Handloom sector is one of the largest employment providers after agriculture. It

is essentially a very big labor intensive and low capital industry. It offers employment to the


JAN-FEB, 2017, VOL-II, ISSUE- XI www.srjis.com Page 823 various policies and schemes is no less a significant cause for the dwindling fortunes of the

women weaver community. Even government departments and implementing agencies

related to handloom suffer from inadequate information and data resulting in a widening gap

between policy formulation and implementation. It may cause the suffering conditions for

women weavers in weaving to gain momentum and to gain sustainable growth in this sector.

Significance of handloom sector in rural Economy:

The handloom sector has a unique place in India economy and plays a vital role in

the economic development of the rural poor. It is one of the largest economic activities

providing direct employment to over 65 lakhs persons engaged in weaving out of this, more

than 40 percent are women and majority of them are low caste and extremely poor, working

in small family units. This sector contributes nearly 19 percent of the total production of the

cloth produced in the country and also adds substantially to the export earnings.

Raw material and usage pattern:

Though the women weavers in Andhra Pradesh produce wide range of cloths, it is

predominantly cotton based and uses various types. The following aspects are require

immediate attention:

1. Raw Material supply

Access to raw material such as yarn, dyes and dye stuffs has become a problem. Weaving

is a rural and semi-rural production activity and weavers have to go far to get these raw

materials. To top it off, yarn prices are steadily increasing. The availability of hank yarn - the

basic material from which weaving is done - is a serious issue because it is controlled by

modern spinning mills, who see more profit in large-volume cone yarn.

Secondly one is tax-free and has subsidies; enormous amounts are diverted to the power

loom sectors. As a result there is a heritage of yarn for the weavers. Despite a few schemes,

the hank yarn access issue has not been resolved. Colors’ are expensive and presently there is

no system to increase their availability.

2. Raw material prices

Handloom primarily uses natural fibers such as cotton, silk and jute. Prices of these

fibers have been increasing during production and processing. Cotton production in India is

expensive because of intensive and high usage of costly agricultural inputs such as pesticides

and fertilizers.

Secondly, while the fiber production most often happens in the vicinity of the weavers,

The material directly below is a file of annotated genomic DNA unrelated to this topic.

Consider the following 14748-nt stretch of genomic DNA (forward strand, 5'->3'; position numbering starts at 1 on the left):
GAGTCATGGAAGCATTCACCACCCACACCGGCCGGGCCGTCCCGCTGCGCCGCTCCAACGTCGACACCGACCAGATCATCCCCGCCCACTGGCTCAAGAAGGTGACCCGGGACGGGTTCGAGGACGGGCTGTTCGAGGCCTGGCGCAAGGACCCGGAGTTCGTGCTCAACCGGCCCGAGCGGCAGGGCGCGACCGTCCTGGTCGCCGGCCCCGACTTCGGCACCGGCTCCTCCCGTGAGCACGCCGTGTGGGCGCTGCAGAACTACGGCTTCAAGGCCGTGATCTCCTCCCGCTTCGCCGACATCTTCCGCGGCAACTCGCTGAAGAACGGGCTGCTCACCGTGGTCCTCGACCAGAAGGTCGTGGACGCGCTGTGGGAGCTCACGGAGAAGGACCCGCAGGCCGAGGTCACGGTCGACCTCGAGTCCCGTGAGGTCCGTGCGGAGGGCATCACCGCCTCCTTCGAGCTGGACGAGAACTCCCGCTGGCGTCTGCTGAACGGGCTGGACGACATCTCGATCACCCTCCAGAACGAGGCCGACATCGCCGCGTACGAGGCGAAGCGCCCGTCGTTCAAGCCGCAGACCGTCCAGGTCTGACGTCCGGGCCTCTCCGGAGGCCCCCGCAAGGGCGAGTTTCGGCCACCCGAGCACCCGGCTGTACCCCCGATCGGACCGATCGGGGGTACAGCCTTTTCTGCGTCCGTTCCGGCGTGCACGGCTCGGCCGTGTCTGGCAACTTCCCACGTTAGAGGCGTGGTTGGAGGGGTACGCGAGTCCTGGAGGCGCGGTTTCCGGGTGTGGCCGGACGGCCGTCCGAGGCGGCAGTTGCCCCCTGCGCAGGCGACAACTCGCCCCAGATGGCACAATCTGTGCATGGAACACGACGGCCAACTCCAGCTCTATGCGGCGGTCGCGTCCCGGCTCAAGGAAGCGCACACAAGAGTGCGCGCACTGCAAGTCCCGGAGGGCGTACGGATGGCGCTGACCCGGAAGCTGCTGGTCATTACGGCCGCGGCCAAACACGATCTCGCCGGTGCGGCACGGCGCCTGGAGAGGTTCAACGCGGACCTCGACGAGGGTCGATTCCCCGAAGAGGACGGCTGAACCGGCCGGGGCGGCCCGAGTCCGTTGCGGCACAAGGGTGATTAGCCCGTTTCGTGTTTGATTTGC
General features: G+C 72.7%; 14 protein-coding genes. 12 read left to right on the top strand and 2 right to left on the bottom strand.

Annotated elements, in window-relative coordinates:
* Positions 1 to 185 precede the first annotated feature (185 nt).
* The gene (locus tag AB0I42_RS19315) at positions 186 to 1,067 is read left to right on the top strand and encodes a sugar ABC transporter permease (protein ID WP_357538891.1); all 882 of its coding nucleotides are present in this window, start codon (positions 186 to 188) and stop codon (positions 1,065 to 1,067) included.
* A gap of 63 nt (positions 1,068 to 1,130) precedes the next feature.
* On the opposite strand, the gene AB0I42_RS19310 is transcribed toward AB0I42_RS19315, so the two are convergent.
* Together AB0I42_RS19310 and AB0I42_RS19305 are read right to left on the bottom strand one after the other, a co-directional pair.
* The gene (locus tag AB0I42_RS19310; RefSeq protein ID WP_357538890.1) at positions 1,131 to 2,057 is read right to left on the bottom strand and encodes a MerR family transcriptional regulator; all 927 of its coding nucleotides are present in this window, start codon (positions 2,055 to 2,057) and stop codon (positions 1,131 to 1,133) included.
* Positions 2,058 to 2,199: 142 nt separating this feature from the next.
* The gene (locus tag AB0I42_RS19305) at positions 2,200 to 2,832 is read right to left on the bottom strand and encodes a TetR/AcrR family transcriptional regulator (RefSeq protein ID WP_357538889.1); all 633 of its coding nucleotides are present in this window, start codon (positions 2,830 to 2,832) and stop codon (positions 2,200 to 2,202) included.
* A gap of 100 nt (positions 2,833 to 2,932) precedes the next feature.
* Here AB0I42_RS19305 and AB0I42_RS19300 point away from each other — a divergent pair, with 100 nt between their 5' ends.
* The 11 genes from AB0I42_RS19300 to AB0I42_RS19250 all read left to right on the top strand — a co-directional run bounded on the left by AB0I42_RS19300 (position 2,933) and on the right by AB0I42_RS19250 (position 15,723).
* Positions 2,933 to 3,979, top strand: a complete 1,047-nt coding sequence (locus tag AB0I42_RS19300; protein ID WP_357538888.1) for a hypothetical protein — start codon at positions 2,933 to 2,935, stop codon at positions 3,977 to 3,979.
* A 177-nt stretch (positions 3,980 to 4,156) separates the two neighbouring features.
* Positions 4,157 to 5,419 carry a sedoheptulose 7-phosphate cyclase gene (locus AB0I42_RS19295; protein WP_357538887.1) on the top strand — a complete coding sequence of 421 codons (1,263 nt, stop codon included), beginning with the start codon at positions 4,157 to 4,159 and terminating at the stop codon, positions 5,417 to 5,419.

JAN-FEB, 2017, VOL-II, ISSUE- XI www.srjis.com Page 824 solution lies in establishing relatively low-cost, decentralized spinning units in the villages

where handloom and fiber productions co-exist.

3. Infrastructure and Investment

Investment in handloom sector has thus far been limited to input supply costs. There is

no investment on scrotal growth. While there have been some piece-meal projects such as

work shed-cum-housing and project package schemes, they merely perpetuate the existing

conditions. There has been no thinking on basic requirements of the producer. Facilities such

as land, water and electricity need to be provided in many places that are a harbor for

handloom manufacturing.

4. Design improvements

While there are suggestions that handloom sector should increase its design in response to

changes in the market, the bottlenecks are many. The lack of change is not due to the weaver

not being amenable to change, as is bandied. Rather, it is due to unwillingness of the investor

to take risks and provide incentive to weavers for effecting the change.

5. Market for products

Handloom products require more visibility. This means better and wider market network.

One-off exhibitions organized with the support of government do not suffice. Presently,

handloom products are available only in few places. An autonomous and financed by the

government initially should be formed to undertake this task, financed by the sales of the

handloom products.

6. Patenting designs or varieties

Handloom designs are not protected. As a result, investors are not interested lest they end

up with the risk and those who copy the benefits. Protection options include development of

handloom and registration under Geographical Indications Act. However, more discussion is

required on this if handloom has to come up with designs that suit the market preferences and

are still protected against it.

7. Co-operative system

While co-operatives do help in maximizing the benefits for weavers in the entire chain of

production, their present condition a cause of concern. The handloom co-operative system is

riddled with corruption and political interference. Many handloom weavers are not members

of these co-operatives. Government departments have to stop using them as primary sources

for routing government funds and schemes. Co-operatives have to become independent of

district-level government officers in terms of management and decision-making.


JAN-FEB, 2017, VOL-II, ISSUE- XI www.srjis.com Page 825 Post the WTO Agreement on Textile Clothing, there is going to be more free export and